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Why You Should Have a Cyber Defense Plan

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If you’re not aware of and addressing blind spots in your cybersecurity, you can’t prevent or mitigate the damage from a cyber attack. A large part of creating a cyber defense strategy is being aware of the risks.


See Risk Review Helps Discover Weaknesses with Ralph Russo for a complete transcript of the Easy Prey podcast episode.

Ralph Russo works at Tulane University’s School of Professional Advancement. He is the chair and program director for Information Technology Programs. His interest in cybersecurity stretches back to the 1990s, when he became interested in technology and programming. Combining that fascination with his other interest, criminal justice, led him to cybersecurity.

Cybersecurity as a Growing Field

There’s an old saying that the appetite comes with eating. Ralph thinks this is very true when it comes to cybersecurity. As more people come to rely on technological systems, those systems become more and more valuable. And as soon as something is valuable, there’s going to be someone trying to steal it. Since technology keeps growing, the need for cyber defense will also grow.

As more people become dependent on systems, those systems become more valuable. As soon as you have valuables, there are going to be some people looking to remove them from you.

Ralph Russo

Cybersecurity is growing and will continue to grow. Cyber attacks have increased over 50% since 2020 and cost the world $6 trillion annually. The US Bureau of Labor Statistics predicts jobs in cybersecurity will grow by 31% by 2029 – seven times faster than the average US job.

Teaching the Fundamentals of Cyber Defense

Ralph taught the first cybersecurity course at Tulane in 2010. He often sees a lightbulb moment when he relates cyber defense to traditional security defenses. You could spend hours talking about layered security, but it’s not a new idea. Think about medieval castles: You didn’t just climb over one wall and land in the king’s lap. There were multiple defenses you would have to breach before you get to the most important people.

Your cyber defense strategy should always have more than one wall to keep hackers out.

When it comes to cyber defense, fortifying a single door is never the answer. Ralph has seen a ram-proof steel door set in a wall made of drywall and two-by-fours. If you spend all your energy fortifying that one door, people are going to figure out ways to climb through the windows or break down the walls. You need multiple layers of defense.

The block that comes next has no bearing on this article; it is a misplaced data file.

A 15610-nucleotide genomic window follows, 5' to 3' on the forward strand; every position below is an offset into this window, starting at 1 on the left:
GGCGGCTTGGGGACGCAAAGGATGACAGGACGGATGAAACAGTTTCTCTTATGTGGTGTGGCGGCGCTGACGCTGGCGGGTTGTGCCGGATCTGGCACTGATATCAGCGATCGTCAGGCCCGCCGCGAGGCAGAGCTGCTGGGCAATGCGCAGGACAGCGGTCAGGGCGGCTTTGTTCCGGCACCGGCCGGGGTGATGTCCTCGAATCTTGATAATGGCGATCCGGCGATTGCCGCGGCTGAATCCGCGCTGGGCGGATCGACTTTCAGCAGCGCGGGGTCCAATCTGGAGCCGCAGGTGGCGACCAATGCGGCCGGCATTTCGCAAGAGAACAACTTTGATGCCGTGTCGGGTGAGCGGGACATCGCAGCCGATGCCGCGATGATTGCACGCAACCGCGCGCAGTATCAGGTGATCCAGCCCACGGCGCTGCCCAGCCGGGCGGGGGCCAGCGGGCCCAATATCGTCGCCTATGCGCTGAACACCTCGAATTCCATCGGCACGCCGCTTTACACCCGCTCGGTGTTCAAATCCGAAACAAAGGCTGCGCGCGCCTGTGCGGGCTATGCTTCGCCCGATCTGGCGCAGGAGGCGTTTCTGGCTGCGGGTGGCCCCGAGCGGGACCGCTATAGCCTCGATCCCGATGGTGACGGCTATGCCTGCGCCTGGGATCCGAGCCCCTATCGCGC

You may want a big door, but you’re going to also want some other hurdles.

Ralph Russo

Ralph views cybersecurity on a continuum of maturity, from doing everything with pen and paper to believing no one would hack them all the way to processes, systems, and cyber defense informed by best practices. It’s a long continuum. Businesses should be working their way along with it, growing increasingly more secure as time goes on.

The Three Perspectives of Cybersecurity

Ralph doesn’t just teach red team vs. blue team perspective. He teaches his students to look at cybersecurity and cyber defense from three perspectives. First is the technical perspective – understanding and using the technology involved. Second is the leadership perspective – understanding the relevance to business leaders and how to communicate the problems to C-suite executives and stakeholders. And the third is governance – knowing and using best practices and creating repeatable success.

Ralph frames everything through those three perspectives because all three are essential to cyber defense. They give students the ability to step back and not get bogged down in the details, but also to pay attention to those details when looking at the big picture.

Plan for Cyber Defense

Many people have a misconception that only large or extremely profitable companies are targeted by cyber attacks. But any business could be a target. If you have money or data coming through your business, there’s something a criminal could get from you. You could just be a stepping stone towards targeting someone else. Or you could be targeted by an opportunistic criminal who will go after anyone they can. Whether or not you are a target, you should assume you are and prepare your cyber defense accordingly.

Even if you’re a small business or a midsize business, you may be a target and you should consider yourself a target.

Ralph Russo

It’s essential to plan for it. Being targeted by a cyberattack can be more expensive than you anticipated. Some people think that because everything is encrypted, if their information gets held for ransom, they’ll just pay to get it back. But how much will you have to pay? How much will you have to pay to restore your systems? How much to restore your brand? What if you need to hire lawyers? It can get very expensive very fast.